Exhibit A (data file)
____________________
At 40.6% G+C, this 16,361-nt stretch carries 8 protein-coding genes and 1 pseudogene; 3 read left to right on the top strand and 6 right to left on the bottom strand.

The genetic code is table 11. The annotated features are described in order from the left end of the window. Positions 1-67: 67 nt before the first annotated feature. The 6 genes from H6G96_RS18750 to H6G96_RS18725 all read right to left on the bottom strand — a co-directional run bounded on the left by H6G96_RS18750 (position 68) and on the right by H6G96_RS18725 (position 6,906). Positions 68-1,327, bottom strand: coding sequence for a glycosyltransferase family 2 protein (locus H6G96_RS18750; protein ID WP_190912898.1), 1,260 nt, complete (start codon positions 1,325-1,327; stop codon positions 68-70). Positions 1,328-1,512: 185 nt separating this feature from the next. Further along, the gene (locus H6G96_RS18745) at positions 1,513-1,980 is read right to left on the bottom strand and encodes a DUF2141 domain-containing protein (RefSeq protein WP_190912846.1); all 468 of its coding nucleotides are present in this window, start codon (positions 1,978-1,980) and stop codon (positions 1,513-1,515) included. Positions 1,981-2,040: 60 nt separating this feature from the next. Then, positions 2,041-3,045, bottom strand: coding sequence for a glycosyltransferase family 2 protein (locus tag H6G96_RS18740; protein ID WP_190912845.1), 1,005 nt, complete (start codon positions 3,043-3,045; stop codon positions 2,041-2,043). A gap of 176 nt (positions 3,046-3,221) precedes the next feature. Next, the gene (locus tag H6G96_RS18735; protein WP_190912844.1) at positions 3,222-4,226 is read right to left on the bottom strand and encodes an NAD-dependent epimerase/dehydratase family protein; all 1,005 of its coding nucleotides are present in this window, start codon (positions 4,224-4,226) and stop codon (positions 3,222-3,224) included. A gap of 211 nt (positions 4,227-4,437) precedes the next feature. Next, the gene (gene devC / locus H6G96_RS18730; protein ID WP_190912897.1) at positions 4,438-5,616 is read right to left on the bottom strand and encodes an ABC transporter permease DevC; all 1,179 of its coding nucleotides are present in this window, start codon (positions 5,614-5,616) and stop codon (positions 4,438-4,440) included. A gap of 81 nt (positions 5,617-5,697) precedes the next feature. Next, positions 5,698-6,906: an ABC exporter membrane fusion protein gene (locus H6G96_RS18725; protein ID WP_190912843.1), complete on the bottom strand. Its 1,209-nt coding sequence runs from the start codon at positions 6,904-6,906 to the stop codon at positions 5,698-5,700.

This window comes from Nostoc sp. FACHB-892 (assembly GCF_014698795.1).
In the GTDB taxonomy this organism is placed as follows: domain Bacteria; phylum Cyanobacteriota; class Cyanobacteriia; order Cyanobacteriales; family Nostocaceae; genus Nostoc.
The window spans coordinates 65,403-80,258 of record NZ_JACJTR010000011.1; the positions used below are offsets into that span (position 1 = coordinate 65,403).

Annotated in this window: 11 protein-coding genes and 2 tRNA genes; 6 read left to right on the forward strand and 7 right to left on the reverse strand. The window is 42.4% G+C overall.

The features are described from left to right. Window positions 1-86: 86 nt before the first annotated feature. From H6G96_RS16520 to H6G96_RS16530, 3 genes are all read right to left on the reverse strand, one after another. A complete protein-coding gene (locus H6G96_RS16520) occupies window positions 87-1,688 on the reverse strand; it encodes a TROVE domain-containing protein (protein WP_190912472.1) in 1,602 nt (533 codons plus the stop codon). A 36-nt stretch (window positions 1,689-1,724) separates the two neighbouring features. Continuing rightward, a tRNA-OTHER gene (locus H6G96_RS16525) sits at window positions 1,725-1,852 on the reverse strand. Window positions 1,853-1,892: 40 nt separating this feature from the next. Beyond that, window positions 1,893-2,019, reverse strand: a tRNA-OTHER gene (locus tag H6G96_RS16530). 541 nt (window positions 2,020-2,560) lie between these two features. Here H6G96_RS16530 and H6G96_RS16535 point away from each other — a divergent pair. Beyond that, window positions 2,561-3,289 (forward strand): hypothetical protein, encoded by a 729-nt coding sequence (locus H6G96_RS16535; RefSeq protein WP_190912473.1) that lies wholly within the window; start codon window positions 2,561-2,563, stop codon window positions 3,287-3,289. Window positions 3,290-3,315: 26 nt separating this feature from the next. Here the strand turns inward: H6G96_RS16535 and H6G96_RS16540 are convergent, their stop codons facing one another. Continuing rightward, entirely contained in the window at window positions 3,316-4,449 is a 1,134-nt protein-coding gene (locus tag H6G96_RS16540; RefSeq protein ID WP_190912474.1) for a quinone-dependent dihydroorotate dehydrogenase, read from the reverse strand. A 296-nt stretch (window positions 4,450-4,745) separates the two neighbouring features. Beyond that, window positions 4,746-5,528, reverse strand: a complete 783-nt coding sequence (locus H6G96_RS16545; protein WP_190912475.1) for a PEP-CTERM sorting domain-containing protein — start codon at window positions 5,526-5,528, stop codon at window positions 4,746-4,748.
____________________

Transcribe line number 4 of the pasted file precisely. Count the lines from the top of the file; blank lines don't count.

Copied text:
In the GTDB taxonomy this organism is placed as follows: domain Bacteria; phylum Cyanobacteriota; class Cyanobacteriia; order Cyanobacteriales; family Nostocaceae; genus Nostoc.